Voters correctly registered –biometric : 3.806.447
Voters numbers with anomalies : 491.241
Distriubution of Voters
National  3.684.330
 Guinéens living abroad  122.117

Political Parties: over 124 registered, Electoral Management Body CENI set a bond of $ 100,000(USD) or 400 millions de francs guinéens. Final parties going into the polls are 25. Each candidate went through a medical examination and final approval by Supreme Court.
Number of Candidates: 24 candidates

List of Political Parties and Candidates:  

1              UFDG (Union des Forces Démocratiques de Guinée)      Cellou Dalein Diallo

2              UFR (Union des Forces Républicaines)   Sidya Touré

3              PNR (Parti National pour le Renouveau)                Boubacar Barry

4              PEDN (Parti de l'Espoir pour le Développement National)             Lansana Kouyaté

5              UDG (Union Démocratique de Guinée) Mamadou Sylla

6              PLUS (Parti Libéral pour l'Unité et la Solidarité)   Dr Ousmane Kaba

7              NGR (Nouvelle Génération pour la République)                Ibrahima Abe Sylla

8              RPG (Rassemblement du Peuple de Guinée)      Alpha Condé

9              FUDEC (Front Uni pour la Démocratie et le Changement)              Louceny Fall

10           GPT (Guinée Pour Tous)               Kassory Fofana

11           PUDIG (Parti de l'Union pour le Développement Intégré de la Guinée)   Joseph Bangoura

12           PUP (Parti de l'Unité et du Progrès)        Aboubacar Somparé

13           PR (Parti Républicain)     Alpha Ibrahima Keira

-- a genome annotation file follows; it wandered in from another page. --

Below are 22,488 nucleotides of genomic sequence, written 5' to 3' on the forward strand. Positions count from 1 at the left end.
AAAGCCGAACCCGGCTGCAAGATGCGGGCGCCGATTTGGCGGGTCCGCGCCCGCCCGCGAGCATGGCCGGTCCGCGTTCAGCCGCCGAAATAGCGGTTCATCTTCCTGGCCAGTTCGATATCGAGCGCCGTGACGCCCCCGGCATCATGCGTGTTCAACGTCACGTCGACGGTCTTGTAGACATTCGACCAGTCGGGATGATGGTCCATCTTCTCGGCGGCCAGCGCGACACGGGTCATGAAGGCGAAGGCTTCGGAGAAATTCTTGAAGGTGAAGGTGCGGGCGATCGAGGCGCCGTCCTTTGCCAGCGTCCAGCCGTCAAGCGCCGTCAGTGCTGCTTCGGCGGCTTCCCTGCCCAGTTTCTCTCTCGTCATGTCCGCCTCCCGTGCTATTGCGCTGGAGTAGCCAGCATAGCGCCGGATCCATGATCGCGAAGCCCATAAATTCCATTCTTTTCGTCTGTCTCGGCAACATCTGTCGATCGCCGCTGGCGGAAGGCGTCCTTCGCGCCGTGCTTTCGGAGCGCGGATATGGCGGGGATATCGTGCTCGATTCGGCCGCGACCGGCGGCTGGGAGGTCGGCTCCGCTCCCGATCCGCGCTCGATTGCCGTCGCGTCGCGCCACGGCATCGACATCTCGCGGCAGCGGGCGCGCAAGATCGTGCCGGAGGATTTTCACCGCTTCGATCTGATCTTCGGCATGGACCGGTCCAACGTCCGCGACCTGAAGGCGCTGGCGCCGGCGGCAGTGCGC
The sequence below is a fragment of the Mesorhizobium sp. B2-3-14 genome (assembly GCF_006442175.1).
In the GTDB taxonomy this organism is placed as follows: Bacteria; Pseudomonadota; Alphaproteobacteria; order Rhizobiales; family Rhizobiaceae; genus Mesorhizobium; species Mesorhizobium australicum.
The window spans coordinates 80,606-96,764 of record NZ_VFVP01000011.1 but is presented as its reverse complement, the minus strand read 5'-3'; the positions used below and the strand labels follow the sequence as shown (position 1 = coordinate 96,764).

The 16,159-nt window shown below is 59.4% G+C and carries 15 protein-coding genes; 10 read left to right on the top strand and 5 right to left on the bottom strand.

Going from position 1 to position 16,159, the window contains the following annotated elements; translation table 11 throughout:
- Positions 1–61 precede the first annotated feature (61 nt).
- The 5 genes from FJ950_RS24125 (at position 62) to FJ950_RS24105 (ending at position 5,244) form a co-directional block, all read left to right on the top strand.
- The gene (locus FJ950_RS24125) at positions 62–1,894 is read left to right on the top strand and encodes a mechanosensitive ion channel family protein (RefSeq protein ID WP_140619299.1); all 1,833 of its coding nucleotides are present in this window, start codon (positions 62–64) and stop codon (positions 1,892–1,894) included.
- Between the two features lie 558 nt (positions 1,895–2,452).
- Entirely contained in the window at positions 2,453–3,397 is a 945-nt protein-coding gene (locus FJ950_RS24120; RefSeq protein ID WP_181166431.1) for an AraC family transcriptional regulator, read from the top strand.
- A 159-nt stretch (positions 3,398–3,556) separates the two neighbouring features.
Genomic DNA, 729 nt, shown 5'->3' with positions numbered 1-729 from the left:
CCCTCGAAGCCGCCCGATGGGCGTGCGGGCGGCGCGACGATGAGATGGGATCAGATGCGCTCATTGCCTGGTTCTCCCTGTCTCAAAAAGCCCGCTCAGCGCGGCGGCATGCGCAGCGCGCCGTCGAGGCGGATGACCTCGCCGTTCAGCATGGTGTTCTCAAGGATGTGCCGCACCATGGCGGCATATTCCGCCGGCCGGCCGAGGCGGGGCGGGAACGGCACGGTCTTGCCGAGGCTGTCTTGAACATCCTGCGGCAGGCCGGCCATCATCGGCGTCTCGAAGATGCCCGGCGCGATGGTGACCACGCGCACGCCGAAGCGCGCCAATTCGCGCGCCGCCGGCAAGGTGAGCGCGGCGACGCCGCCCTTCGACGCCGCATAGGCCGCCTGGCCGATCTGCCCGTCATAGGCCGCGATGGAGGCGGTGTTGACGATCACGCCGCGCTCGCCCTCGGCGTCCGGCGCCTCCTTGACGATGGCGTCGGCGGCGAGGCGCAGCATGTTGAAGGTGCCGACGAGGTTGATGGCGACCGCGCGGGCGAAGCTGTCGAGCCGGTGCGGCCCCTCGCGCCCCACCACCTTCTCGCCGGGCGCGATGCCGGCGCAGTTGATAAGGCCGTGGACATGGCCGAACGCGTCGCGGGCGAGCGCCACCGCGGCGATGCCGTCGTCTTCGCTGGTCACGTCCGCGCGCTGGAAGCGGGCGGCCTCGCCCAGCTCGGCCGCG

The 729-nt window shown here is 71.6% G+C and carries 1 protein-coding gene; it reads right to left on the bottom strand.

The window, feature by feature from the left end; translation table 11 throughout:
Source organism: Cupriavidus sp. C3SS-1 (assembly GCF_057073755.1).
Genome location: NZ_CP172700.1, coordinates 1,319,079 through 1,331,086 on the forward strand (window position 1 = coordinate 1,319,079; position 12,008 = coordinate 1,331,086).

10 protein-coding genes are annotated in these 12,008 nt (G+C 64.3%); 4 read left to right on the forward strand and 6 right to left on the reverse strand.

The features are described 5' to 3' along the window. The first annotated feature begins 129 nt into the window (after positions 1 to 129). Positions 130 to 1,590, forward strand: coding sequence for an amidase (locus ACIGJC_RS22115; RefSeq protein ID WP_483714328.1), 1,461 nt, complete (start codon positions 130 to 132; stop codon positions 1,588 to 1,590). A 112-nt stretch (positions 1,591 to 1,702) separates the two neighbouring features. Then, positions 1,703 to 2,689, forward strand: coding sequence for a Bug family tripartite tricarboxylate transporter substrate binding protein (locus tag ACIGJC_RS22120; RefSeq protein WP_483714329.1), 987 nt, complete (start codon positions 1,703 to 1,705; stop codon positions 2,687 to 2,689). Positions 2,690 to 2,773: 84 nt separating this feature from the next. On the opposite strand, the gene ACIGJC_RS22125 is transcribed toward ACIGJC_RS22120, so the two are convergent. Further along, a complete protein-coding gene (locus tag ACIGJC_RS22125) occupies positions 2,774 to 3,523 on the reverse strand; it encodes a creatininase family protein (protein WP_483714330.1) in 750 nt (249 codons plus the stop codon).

14           CDP (Convention Démocratique Panafricaine)    Mme Saran Daraba

15           RDIG (Rassemblement pour le Développement Intégré de la Guinée)    Jean Marc Telliano

16           PDU (Parti pour le Développement et l'Unité)    M'Bemba Traoré

17           RDR (Rassemblement pour la Défense de la République)              Papa Koly Kourouma

18           RGUD (Rassemblement Guinéen pour l'Unité et le Développement)      Abraham Bouré

19           ADPG (Avenir Démocratique Prospérité de Guinée)        Boubacar Bah

20           RGP (Rassemblement pour une Guinée Prospère)           Elhadj Bouna Keita

21           GECI (Génération Citoyenne)     Fodé Mohamed Soumah

22           UFD (Union des Forces Démocratiques)                Mamadou Bah Baadiko

23           PTS (Parti du Travail et de la Solidarité)   Mamadou Diawara

24           UPR (Union pour le Progrès et le Renouveau)    Bah Ousmane


Leading Candidates

1. Cellou Dalein Diallo -UFDG (Union des Forces Démocratiques de Guinée) 

2. Alpha Conde- RPG (Rassemblement du Peuple de Guinée)    

3. Sidya Toure -UFR (Union des Forces Républicaines)  

4. Lansana Kouyate -PEDN (Parti de l'Espoir pour le Développement National)  

5. Ibrahima Abe Sylla -NGR (Nouvelle Génération pour la République)          

Observers and key Groups – ECOWAS, EU, AU, Charter Centre, NDI, IFES, OIC,Francophonie,  ALLIANCE GUINEA  


News Websites:


















1.       Rally of the People of Guinea (RPG), Alpha Conde,




2.        Union of Democratic Forces of Guinea (UFDG) of Cellou Dalein Diallo or the Party of Hope